As the saying goes, “If you can talk the talk, you can walk the walk”. However, one former player has decided to turn the phrase upside down and surprise everybody.
A certain Tony Romo decided to try his luck as a commentator alongside Jim Nantz on CBS after an impressive playing career as the Cowboys QB – and you know what, he is actually great – if not one of the best to have been brought to our screens in recent years.
Tony Romo is so unique/strange/unusual as a color man. It puts a flood of fellow analysts on total blast. He is the chosen one. Awaken.
— Marc Sessler (@MarcSesslerNFL) October 20, 2017
Many had expected the 37-year-old to leave Jerry World only to join another team in a last ditch effort to reach a Super Bowl, but that’s just not the case. The Houston Texans were a heavily linked option and now the Green Bay Packers are desperate for someone to lead their offense, showing that his talent on the field is still desired by many, however, it appears he has made a different career for himself.
Romo is a breath of fresh air
A lot of sports fans like to criticise the announcers, such as the pairing of Joe Buck and Troy Aikman on NFL on Fox or Al Michaels and Cris Collinsworth on Sunday Night Football on NBC, however, the addition of the former Dallas Cowboys quarterback to CBS has been refreshing.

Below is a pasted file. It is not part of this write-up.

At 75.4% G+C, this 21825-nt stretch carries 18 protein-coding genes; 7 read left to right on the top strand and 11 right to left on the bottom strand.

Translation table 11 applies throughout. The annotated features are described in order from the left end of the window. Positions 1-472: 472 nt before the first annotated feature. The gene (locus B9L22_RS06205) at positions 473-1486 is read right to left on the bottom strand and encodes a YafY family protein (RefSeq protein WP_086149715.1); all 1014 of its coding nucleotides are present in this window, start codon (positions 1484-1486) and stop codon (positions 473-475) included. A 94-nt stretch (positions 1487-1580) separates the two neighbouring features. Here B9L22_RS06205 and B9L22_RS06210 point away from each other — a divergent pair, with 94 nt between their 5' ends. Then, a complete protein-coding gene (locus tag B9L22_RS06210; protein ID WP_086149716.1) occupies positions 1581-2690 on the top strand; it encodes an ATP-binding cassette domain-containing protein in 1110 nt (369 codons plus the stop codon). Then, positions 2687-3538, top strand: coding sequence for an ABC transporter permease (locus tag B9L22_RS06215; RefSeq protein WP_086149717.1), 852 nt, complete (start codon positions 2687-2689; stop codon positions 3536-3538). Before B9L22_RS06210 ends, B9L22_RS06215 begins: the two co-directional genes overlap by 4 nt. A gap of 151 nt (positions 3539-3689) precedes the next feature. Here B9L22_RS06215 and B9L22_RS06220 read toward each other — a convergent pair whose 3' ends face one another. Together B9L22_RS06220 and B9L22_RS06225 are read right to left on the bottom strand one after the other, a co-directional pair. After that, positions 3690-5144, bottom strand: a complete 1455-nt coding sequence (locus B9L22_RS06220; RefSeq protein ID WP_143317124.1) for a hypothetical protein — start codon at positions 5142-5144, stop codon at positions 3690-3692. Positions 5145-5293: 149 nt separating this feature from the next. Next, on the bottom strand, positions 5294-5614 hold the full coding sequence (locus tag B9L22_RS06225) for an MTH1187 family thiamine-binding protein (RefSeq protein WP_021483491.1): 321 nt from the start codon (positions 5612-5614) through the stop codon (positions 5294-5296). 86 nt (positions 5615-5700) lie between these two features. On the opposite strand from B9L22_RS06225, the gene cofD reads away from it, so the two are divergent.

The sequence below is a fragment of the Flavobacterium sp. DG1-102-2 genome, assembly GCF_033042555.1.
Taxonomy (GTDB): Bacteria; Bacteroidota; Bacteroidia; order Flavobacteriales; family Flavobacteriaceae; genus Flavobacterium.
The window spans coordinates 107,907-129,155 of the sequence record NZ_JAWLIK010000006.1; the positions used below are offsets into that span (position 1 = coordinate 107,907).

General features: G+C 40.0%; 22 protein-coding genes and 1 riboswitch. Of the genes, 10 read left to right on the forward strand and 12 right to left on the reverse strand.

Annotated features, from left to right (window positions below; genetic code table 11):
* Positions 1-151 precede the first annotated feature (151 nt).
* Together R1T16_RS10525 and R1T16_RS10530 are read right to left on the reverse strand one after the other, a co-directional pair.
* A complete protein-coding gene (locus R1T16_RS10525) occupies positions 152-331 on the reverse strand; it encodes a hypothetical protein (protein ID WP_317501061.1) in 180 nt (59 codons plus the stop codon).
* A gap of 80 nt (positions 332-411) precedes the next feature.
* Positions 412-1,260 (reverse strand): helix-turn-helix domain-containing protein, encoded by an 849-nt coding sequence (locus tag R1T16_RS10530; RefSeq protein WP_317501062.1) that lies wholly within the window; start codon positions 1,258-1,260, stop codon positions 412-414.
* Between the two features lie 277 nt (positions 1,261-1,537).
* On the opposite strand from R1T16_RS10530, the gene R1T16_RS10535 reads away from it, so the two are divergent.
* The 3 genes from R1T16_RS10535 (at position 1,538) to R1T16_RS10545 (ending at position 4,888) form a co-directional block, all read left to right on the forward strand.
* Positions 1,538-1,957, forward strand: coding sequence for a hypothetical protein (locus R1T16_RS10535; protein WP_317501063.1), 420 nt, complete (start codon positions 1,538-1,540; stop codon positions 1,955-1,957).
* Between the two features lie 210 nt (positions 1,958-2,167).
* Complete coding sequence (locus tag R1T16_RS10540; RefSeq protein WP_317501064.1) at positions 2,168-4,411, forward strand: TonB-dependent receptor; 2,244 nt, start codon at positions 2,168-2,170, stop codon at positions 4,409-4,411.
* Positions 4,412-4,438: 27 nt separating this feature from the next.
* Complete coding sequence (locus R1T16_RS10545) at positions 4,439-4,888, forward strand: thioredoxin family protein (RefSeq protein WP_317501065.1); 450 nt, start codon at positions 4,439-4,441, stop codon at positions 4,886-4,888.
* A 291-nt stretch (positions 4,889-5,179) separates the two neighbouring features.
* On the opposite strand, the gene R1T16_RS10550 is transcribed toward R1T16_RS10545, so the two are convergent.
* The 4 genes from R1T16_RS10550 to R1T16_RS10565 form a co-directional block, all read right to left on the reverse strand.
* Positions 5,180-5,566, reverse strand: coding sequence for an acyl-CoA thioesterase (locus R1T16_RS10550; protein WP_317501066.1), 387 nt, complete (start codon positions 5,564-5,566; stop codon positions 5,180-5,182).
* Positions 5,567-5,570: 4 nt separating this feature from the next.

When Romo calls a game, it has a different appeal to it than what many are used to. He sounds like a sports fan, who obviously has an untold amount of knowledge and play calling, which he has become physic with as a viewer rather than a player. Plus he will always speak his mind, which many fans enjoy.
The former quarterback goes beyond the play by dissecting what the on-field QB will be looking at doing from the line of scrimmage, something other announcers have been unable, or unwilling, considering most analysts are former QB’s. Then he hones in on the offense should they be unable to complete a play.
He is not soft on the quarterbacks should a mistake be made, with him repeatedly calling them out when they make errors, whether it be before or after the snap. He continuously did it with Andy Dalton during the Week 3 Green Bay Packers and Cincinnati Bengals match.
His honesty is refreshing for many, as he does not appear to be impartial in his calling – seemingly routing for the offense on each play – whilst also just showing off a high amount of enthusiasm and his love of talking football.
Lets not forget the dude only retired at the end of last season, so of course he will attract criticism on his broadcasting skills that can be considered legitimate gripes. Such as his unpolished way, his forgetfulness that not everyone knows the rules as well as he may, and he sometimes steps on Nantz’s toes when commentating as well (although some people might like that).
All those criticisms will come to an end as he continues in his role as a lead analyst, but we are still in the first leg of the season, so lets give the former Cowboy his due, before it becomes too late and he turns out to be the same as Aikman and Collinsworth – just a bit jaded.
We are lucky to have him.
From what I've heard so far, Romo sounds like he's been in the booth for years.
— Nick Eatman (@nickeatman) September 10, 2017